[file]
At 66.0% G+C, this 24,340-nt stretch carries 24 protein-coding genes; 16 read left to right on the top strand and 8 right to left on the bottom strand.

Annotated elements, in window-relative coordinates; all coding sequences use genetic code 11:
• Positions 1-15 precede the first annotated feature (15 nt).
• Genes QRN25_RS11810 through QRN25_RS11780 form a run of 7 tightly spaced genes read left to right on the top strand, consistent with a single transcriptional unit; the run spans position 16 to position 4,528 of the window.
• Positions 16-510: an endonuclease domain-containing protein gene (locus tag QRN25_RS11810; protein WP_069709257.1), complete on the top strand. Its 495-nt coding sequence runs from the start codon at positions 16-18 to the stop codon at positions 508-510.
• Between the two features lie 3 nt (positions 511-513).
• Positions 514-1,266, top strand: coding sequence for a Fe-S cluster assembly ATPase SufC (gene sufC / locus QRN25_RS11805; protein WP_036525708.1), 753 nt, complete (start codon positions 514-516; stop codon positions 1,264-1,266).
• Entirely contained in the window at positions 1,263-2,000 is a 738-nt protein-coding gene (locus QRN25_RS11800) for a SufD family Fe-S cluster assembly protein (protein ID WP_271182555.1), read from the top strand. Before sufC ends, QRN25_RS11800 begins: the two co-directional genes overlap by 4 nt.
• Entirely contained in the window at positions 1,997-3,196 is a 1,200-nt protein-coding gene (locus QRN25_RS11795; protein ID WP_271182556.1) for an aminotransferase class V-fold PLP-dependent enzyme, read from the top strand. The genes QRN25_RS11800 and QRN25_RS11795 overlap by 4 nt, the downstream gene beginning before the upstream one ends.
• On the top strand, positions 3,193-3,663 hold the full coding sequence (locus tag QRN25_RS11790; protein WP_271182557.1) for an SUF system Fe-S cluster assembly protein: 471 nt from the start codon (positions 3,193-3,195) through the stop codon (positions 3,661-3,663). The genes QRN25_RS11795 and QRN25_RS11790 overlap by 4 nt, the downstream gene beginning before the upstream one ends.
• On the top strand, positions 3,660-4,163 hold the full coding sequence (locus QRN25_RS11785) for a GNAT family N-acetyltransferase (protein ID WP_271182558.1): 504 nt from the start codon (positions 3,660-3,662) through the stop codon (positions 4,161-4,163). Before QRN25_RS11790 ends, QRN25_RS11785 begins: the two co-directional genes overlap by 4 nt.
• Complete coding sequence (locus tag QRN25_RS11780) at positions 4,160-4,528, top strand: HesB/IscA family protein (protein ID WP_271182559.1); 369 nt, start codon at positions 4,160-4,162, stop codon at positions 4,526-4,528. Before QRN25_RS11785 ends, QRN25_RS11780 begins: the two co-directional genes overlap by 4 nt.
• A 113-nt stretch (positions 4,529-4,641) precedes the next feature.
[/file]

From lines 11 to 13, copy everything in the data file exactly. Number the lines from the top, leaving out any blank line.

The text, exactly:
• On the top strand, positions 3,660-4,163 hold the full coding sequence (locus QRN25_RS11785) for a GNAT family N-acetyltransferase (protein ID WP_271182558.1): 504 nt from the start codon (positions 3,660-3,662) through the stop codon (positions 4,161-4,163). Before QRN25_RS11790 ends, QRN25_RS11785 begins: the two co-directional genes overlap by 4 nt.
• Complete coding sequence (locus tag QRN25_RS11780) at positions 4,160-4,528, top strand: HesB/IscA family protein (protein ID WP_271182559.1); 369 nt, start codon at positions 4,160-4,162, stop codon at positions 4,526-4,528. Before QRN25_RS11785 ends, QRN25_RS11780 begins: the two co-directional genes overlap by 4 nt.
• A 113-nt stretch (positions 4,529-4,641) precedes the next feature.